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Terri Shiavo

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Submitted By zoey86
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Health Law and Ethics | The Ethical Case of Terri Schiavo | [Type the document subtitle] |

The end of life is to be expected. For many it is understood what an individual’s final wishes are. Living wills provide any issues in question with answers. What if an individual does not have a living will? Who would be in charge in making final decisions for someone who cannot physically make those decisions? The story of Terri Schiavo brings about many questions that represent moral, ethical, and legal issues.
On February 25th 1990, Terri Schiavo suffers cardiac arrest, apparently caused by potassium imbalance and leading to brain damage due to lack of oxygen. The cerebral cortex had been completely destroyed and replaced by cerebrospinal fluid. Her upper brain was estimated to be about 80 percent destroyed. However her brainstem, which is responsible for breathing and heartbeat, was still functioning properly. This allowed Schiavo to survive with the assistance of a feeding tube. Terri Schiavo was diagnosed to be in a Persistent Vegetative State (P.V.S). The time frame that Terri Schiavo collapsed she was married to Michael Schiavo. Terri and Michael Schiavo married in 1984 which made Michael the spouse and through the appointment of the court, legal guardian of Terri Schivao.
Husband Michael Schiavo believed that his wife would never want to be in a vegetative state. “Michael had been engaged in a court battle with Terri’s parents since 1998, seeking court sanction for the removal of the feeding tube that would end her life. She had become brain injured following mysterious circumstances in 1990 at home alone with Michael Schiavo. After her husband was successful in winning a medical malpractice suit with the award designated for Terri’s rehabilitation and therapy, instead her husband used the money to hire attorneys to end Terri’s life by removing the life sustaining feeding tube.” He and the court maintained there was no chance for recovery, a position challenged by many medical experts as well as her parents, Mary and Robert Schindler Sr. Terri left no living will and Michael maintained that she would not want to be kept alive by assisted feeding, also disputed by her parents who said that removal of the feeding tube would be against her religious beliefs.
Bob and Mary Schindler had been battling with Michael Schiavo for over 10 years. They did not believe that Terri was in a persistent vegetative state and provided video evidence to back them up. They also claimed that Terri was a devoted Roman Catholic who would not violate the Church’s teachings on euthanasia. They also claim that Terri never shared the idea not being kept alive to anyone in her family. The story of Terri Schiavo was an extremely difficult moment for Schiavo family and the Schindler family. The ethical question is to keep Terri alive or allow her to die? Her death was preceded by the removal of artificially administered hydration and nutrition through a feeding tube. Prior to her death, Terri's saga was the focus of intense medical, ethical, and legal debates in the United States and elsewhere. These debates were characterized by confusion about the facts, ethical principles, and laws relevant to the case. Much of the confusion revolved around a number of ethical and legal questions including: Is it ethically and legally permissible to withhold or withdraw life-sustaining treatments from patients who do not want the treatments? Is withholding or withdrawing life-sustaining treatments the same as physician-assisted suicide or euthanasia? Is artificially administered hydration and nutrition a medical treatment or mandatory care akin to bathing? What were Terri's values, preferences, and goals regarding life-sustaining treatments?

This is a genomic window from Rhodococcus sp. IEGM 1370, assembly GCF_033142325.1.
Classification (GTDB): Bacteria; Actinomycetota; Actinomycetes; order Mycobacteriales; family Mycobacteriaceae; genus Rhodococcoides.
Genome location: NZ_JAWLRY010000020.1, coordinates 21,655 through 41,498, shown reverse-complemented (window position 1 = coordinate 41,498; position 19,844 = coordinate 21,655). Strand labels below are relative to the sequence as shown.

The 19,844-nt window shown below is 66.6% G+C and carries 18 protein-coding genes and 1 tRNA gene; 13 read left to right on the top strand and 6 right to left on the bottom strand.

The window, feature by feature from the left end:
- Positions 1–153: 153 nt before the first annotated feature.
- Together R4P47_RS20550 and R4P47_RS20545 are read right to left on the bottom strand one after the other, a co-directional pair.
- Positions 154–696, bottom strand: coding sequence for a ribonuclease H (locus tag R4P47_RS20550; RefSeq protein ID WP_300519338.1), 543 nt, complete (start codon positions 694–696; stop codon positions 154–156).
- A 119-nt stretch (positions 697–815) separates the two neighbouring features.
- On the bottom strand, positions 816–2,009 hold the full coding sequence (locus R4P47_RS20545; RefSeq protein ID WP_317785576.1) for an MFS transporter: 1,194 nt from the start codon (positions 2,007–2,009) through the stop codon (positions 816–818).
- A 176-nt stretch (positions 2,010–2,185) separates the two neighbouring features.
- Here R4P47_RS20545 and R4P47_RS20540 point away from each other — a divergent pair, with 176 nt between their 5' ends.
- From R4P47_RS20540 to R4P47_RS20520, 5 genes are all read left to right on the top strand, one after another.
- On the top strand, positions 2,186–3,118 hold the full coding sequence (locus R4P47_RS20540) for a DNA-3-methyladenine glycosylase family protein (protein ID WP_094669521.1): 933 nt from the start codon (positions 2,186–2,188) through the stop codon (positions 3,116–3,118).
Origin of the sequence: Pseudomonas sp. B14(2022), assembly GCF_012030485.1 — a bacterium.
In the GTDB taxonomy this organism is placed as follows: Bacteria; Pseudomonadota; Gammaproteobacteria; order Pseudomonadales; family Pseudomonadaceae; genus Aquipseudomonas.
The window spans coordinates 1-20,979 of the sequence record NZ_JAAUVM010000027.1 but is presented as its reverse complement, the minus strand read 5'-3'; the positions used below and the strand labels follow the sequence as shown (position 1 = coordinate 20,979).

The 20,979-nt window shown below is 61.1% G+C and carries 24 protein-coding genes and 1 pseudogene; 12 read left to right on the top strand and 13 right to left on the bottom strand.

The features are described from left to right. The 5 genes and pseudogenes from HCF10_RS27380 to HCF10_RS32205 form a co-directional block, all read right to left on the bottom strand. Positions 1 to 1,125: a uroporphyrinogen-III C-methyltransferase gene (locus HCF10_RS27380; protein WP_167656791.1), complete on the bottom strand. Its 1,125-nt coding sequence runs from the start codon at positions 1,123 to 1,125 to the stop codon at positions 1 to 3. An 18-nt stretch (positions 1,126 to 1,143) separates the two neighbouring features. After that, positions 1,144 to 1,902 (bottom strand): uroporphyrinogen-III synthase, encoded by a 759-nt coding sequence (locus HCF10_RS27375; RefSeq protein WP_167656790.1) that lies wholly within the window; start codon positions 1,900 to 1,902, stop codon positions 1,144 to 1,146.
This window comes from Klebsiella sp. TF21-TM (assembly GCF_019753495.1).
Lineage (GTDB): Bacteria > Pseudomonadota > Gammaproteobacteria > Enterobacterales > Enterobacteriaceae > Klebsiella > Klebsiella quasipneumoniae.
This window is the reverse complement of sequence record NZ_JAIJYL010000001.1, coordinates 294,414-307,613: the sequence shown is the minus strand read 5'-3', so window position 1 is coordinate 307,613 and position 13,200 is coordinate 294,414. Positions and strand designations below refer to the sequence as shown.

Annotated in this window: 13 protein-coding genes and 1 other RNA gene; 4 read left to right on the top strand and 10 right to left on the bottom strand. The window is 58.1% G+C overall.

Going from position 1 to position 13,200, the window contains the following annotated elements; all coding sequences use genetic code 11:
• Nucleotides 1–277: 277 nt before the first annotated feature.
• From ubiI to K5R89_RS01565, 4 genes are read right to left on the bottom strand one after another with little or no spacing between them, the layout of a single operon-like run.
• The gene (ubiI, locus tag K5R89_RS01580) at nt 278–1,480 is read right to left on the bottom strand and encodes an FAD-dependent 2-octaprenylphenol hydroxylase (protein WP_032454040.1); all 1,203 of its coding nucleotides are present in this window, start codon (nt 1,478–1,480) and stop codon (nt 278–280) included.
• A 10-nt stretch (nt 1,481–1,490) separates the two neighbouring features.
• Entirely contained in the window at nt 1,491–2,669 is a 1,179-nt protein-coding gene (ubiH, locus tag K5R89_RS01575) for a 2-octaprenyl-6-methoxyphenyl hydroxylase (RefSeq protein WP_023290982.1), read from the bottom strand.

Reading more into the Schiavo trial, I don’t feel that ethical to starve a person who is unable to feed themselves. The case with Terri Schiavo should been left into the hands of the people who wanted to care for her, her parents. You an never know a individuals true intentions when you- the patient become helpless. If an individual is unable to make the firm decision of tem wanting to keep their life or ending it then the best one is to try and help tem. You would want a family member assuming you wanted to die because you wouldn’t move or talk. Terri was unable to make decisions for herself and regardless of her having a previous conversation with her husband, you never know how you really want things until it’s your life tat as changed so drastically.


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